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Jennifer Afcan, Individually and On Behalf of Her Minor Child, J.A v. United States of America

March 2, 2011


The opinion of the court was delivered by: John W. Sedwick United States District Judge



This Federal Tort Claims Act medical malpractice action was tried to the court from February 22, 2011, through February 28, 2011. In its Answer to the Complaint, the United States admitted that the St. Mary's Subregional Clinic and the Yukon Kuskokwim Health Corporation ("YKHC") should be treated as being within the United States Public Health Service and that their employees were acting within the scope of their employment at all times relevant to this litigation. Pursuant to Federal Rule of Civil Procedure 52, the court sets out its findings of fact and conclusions of law below.

For reasons which will become apparent upon reading the findings and conclusions, the oral motions made at trial by defendant to dismiss plaintiff's claim for subsistence loss damages and for wage loss damages are DENIED as moot.


The parties stipulated to and the court relies on the following facts which are quoted from docket 89. The court has divided the quoted material into numerous short paragraphs and numbered each paragraph but has made no other changes.

1. On Thursday, January 4, 2007, Jennifer Afcan took her 14-month-old son, J.A., to the St. Mary's Subregional Clinic because he had an approximate one-week history of a painful abscess on his buttock, and she also complained that he had a fever.

2. Ken Johnson, the physician assistant assigned to the clinic, examined J.A. at 2:43 p.m. The vitals were recorded as a temperature of 100.8, a pulse of 147, and a respiratory rate of 28.

3. Mr. Johnson noted that J.A. was "cranky" and had a 6 by 6 cm. area of redness on his right buttock, with a 1-2 cm. area of central induration and a pain assessment of 6 out of 10. No exudate was noted at the time.

4. J.A. was sent home on antibiotics (cotrimoxazole) (known as Septra) with an instruction to apply warm compresses "to promote drainage."

5. Mr. Johnson noted that he hoped antibiotics and warm compresses would be curative, but he told Ms. Afcan that the abscess would "most likely require I & D (incision and drainage). He instructed Ms. Afcan to "f/u [follow-up] with the next provider."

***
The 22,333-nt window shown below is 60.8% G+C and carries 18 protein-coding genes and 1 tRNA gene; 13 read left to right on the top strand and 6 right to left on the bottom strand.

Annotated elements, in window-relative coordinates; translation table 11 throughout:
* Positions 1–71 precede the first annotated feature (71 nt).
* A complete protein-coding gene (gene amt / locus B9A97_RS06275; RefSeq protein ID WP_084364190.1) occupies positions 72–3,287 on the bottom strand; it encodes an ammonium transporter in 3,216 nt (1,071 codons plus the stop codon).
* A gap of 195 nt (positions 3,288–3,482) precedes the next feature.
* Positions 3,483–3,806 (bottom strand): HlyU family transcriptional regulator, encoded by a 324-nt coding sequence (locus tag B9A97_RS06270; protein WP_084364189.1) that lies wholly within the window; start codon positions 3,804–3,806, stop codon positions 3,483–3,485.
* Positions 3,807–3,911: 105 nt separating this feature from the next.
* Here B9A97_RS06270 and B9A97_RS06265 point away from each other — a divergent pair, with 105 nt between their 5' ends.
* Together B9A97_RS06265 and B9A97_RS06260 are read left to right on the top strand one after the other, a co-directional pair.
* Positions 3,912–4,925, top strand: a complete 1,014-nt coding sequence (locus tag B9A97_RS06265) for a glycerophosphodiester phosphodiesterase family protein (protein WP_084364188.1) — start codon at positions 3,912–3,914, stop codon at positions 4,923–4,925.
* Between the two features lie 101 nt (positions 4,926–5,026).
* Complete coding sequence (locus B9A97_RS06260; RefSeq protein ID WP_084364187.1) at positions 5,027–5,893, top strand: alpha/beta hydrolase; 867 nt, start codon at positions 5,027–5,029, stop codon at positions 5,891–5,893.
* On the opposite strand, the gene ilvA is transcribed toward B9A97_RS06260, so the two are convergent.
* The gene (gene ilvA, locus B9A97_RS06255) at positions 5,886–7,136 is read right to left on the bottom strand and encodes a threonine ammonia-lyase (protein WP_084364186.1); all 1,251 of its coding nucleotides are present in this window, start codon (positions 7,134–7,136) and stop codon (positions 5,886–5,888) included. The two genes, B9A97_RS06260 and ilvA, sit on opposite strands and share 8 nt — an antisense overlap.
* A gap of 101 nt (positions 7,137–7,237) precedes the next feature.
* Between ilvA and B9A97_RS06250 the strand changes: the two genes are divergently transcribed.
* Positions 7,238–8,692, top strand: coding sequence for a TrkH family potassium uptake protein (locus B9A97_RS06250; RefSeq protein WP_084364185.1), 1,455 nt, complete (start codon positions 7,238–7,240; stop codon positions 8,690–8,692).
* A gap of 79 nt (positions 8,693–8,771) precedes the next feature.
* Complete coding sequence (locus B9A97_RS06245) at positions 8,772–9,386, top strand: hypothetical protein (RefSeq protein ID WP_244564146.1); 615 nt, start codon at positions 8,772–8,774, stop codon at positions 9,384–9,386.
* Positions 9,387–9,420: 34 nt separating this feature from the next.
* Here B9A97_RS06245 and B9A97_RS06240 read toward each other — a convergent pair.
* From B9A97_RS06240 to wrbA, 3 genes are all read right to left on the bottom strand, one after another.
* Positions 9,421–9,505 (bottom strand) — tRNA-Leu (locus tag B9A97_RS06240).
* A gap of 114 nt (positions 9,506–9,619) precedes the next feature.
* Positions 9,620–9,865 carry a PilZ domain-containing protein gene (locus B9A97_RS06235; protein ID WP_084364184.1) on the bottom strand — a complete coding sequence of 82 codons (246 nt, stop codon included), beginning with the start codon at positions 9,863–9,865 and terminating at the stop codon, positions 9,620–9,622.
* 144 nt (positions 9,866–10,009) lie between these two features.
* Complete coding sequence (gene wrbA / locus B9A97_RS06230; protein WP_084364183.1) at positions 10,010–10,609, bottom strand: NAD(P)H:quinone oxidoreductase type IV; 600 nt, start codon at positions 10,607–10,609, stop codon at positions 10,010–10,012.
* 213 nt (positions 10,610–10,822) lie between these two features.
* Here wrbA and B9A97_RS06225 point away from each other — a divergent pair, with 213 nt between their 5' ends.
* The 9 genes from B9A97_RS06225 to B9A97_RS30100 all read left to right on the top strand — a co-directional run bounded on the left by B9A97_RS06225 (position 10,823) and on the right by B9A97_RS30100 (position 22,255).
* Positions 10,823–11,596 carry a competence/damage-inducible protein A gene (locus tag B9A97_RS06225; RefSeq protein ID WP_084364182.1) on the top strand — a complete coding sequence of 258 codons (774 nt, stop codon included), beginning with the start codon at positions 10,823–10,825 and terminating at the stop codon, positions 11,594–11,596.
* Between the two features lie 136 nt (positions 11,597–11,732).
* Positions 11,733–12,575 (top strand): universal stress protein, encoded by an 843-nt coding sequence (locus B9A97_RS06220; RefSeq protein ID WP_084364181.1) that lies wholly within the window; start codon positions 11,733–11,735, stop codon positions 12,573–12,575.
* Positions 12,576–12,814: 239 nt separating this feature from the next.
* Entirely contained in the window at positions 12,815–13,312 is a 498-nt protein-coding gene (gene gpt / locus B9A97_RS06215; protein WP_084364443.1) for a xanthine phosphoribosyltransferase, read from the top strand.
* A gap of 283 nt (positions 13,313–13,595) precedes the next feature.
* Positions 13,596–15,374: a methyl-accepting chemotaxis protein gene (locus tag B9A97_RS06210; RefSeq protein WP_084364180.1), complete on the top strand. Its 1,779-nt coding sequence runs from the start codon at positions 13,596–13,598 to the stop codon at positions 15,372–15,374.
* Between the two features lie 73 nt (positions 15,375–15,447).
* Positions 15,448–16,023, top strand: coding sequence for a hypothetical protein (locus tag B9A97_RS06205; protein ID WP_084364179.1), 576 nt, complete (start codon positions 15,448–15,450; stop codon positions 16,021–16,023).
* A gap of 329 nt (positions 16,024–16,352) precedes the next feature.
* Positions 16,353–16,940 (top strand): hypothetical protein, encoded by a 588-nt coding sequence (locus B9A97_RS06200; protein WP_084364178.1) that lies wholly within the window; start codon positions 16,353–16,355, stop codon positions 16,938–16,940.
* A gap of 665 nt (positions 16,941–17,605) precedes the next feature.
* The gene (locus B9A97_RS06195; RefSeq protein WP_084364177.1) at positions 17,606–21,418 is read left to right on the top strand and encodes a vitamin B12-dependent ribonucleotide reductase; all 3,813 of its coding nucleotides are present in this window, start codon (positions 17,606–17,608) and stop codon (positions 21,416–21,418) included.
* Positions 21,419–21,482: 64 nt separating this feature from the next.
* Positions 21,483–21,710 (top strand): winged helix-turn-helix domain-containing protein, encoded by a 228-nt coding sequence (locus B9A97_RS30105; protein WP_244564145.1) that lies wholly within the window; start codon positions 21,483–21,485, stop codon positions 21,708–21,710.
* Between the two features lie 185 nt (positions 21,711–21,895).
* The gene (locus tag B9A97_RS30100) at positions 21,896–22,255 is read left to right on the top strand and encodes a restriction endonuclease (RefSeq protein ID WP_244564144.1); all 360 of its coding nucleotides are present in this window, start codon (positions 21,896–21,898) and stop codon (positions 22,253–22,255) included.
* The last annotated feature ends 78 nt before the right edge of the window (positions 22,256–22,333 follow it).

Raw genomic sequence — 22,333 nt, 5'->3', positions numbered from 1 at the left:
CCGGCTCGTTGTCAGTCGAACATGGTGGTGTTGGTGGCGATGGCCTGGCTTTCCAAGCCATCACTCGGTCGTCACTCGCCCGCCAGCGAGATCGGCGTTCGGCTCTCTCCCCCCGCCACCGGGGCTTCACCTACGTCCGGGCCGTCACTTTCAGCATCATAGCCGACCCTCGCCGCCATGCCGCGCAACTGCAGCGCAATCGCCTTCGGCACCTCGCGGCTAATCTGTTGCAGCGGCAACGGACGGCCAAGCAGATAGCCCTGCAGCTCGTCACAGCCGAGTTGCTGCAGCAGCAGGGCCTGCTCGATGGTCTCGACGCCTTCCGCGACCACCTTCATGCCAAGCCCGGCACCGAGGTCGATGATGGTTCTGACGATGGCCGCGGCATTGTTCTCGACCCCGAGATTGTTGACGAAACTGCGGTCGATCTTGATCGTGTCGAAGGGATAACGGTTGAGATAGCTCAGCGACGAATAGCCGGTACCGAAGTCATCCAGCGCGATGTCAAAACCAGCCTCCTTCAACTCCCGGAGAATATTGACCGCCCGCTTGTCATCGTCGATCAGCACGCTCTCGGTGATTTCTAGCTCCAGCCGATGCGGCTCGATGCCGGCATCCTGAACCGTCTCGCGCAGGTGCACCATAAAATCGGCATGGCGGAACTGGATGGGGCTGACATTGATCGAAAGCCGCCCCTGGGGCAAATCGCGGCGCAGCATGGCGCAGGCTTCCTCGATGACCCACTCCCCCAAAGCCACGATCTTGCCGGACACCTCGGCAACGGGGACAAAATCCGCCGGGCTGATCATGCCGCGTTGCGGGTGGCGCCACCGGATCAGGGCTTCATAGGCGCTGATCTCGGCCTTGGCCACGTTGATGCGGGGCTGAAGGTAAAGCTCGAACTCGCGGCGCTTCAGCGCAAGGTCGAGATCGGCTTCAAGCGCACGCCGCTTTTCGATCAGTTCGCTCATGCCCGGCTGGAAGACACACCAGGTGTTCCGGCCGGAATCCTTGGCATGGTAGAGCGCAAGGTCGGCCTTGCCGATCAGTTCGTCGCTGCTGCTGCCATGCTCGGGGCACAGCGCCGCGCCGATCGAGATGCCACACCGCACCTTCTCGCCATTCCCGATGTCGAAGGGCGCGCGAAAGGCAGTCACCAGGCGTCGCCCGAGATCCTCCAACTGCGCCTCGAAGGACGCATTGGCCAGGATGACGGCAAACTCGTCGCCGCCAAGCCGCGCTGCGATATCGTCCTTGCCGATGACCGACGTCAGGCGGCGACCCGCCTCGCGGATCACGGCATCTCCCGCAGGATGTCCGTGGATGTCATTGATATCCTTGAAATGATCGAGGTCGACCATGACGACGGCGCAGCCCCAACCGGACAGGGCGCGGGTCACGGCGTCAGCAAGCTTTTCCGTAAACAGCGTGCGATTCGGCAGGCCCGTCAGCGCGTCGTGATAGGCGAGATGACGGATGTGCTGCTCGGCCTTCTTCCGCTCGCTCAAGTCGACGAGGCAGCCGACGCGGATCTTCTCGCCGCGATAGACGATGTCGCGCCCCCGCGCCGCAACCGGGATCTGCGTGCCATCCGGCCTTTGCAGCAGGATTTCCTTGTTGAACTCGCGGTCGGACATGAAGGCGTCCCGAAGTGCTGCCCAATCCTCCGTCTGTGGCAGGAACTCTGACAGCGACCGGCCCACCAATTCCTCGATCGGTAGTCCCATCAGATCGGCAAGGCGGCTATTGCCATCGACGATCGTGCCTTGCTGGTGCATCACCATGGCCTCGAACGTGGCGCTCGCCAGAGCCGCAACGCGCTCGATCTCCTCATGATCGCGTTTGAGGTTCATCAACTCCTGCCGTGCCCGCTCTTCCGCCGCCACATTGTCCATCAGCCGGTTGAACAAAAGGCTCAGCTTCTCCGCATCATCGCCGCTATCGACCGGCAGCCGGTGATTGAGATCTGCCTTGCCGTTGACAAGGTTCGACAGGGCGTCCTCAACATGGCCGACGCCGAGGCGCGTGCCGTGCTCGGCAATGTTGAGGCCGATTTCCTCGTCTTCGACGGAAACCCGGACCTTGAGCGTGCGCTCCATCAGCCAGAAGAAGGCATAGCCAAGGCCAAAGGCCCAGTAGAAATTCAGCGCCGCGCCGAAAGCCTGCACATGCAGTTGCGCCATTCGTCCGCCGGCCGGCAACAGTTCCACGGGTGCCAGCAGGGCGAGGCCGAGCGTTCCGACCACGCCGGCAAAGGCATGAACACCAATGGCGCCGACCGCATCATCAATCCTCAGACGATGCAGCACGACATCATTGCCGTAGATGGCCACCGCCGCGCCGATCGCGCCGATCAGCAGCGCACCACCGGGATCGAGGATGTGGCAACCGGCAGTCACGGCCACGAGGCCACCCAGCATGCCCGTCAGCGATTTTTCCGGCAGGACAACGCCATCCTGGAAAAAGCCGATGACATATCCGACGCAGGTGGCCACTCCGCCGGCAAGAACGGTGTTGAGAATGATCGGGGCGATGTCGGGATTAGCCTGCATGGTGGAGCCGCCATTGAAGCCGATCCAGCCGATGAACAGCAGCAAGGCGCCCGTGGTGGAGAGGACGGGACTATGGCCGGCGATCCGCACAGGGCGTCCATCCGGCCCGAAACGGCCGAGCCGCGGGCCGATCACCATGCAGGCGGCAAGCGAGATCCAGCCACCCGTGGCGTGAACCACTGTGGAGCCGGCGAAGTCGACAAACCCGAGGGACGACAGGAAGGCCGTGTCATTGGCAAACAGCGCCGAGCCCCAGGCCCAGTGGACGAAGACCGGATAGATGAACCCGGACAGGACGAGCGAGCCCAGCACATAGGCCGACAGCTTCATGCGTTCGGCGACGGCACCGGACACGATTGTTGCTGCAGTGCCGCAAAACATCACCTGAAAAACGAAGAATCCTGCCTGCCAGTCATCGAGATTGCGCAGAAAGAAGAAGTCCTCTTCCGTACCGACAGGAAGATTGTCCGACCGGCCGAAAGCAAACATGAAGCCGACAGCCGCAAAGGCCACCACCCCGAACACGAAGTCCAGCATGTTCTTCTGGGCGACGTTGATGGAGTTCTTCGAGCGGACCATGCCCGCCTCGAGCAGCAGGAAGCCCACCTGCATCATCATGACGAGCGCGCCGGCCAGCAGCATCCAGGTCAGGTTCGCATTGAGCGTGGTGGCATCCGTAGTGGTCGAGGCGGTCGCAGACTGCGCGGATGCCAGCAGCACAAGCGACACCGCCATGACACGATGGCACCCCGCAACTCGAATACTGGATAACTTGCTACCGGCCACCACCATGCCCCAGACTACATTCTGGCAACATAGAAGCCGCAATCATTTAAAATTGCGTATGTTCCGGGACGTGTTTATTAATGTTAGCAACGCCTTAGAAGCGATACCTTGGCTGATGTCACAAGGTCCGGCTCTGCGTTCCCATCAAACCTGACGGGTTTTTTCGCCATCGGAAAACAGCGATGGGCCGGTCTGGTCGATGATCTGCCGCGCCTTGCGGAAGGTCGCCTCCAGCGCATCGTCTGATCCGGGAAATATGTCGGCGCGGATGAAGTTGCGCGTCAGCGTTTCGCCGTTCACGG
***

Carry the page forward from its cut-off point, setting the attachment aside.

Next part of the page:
6. Ms. Afcan returned J.A. to the clinic later the same day at 9:02 p.m., and J.A. was again seen by Ken Johnson. At this visit the pain assessment was 10 out of 10, the vitals were recorded as a temperature of 105.6, a pulse of 206, and a respiratory rate of 64.

7. Under "chief complaint" it was noted "Rx Motrin and sponge bath, was seen earlier today for boil Rx Septra, mouth red, unconsolable (sic) sometimes."

8. In the repeat assessment, J.A. was noted to be "miserable-crying," the right ear was "red, bulged cloudy and not mobile and the left ear pink grey retracted clear/cloudy [questionable] mobility" and "bottom with abscess." The temperature was noted to decrease to 102.9 by 9:45 p.m. and to 101.0 by 10:30 p.m.

9. J.A. was sent home with Motrin and Tylenol, and instructions to continue the Septra. The clinic's medical record notes that Ms. Afcan should "f/u tomorrow." She was not given a copy of the record.

10. From Friday through Sunday, J.A. slept more and cried only when awake. He ate very little and took fluids only through a syringe. During this time period, the abscess grew in size and no longer had a shape or center.

11. On Monday, 01/08/07, Ms. Afcan returned with J.A. to the clinic. His vitals were a temperature of 99.8, a pulse of 170, and a respiratory rate of 28. John Moore, the new physician assistant, examined J.A. and contacted Dr. Mosely, a Yukon Kuskokwim Health Corporation (YKHC) physician, at 3:15 p.m.

12. Ms. Afcan and J.A. were transported to Bethel on a commercial flight which was held for them.

13. Once at the YKHC hospital, J.A. was triaged, and at 5:45 p.m. his vital signs were recorded as a temperature of 99.2, a pulse of 146, a respiratory rate of 56, and blood pressure at 119/64. He was given IV fluids and IV antibiotic, Vancomycin, Tylenol, and Morphine.

14. An aeromed was ordered. The aeromed arrived at the emergency room at 12:10 a.m. in the morning. The aeromed arrived in Anchorage at 4:20 a.m. and at the Alaska Native Medical Center (ANMC) at 5:03 a.m.

15. Upon arrival at ANMC on January 9, 2007, J.A. was somewhat alert, but within an hour he became less responsive. His blood pressure had fallen to 70/40 and his pulse was 190. J.A. was found to be in septic shock.

16. J.A. was intubated due to respiratory failure and placed on a ventilator. Intravenous fluids and medications were administered to treat poor perfusion (flow of blood through the vessels of the body).

17. Surgery was performed at the bedside to incise and drain the abscess on his right buttock.

18. J.A. was admitted to the Pediatric Critical Care Unit at ANMC with the following diagnoses:

* Cellulitis/abscess - right buttock/thigh * Septic shock * Cardiovascular failure insufficiency that developed ...

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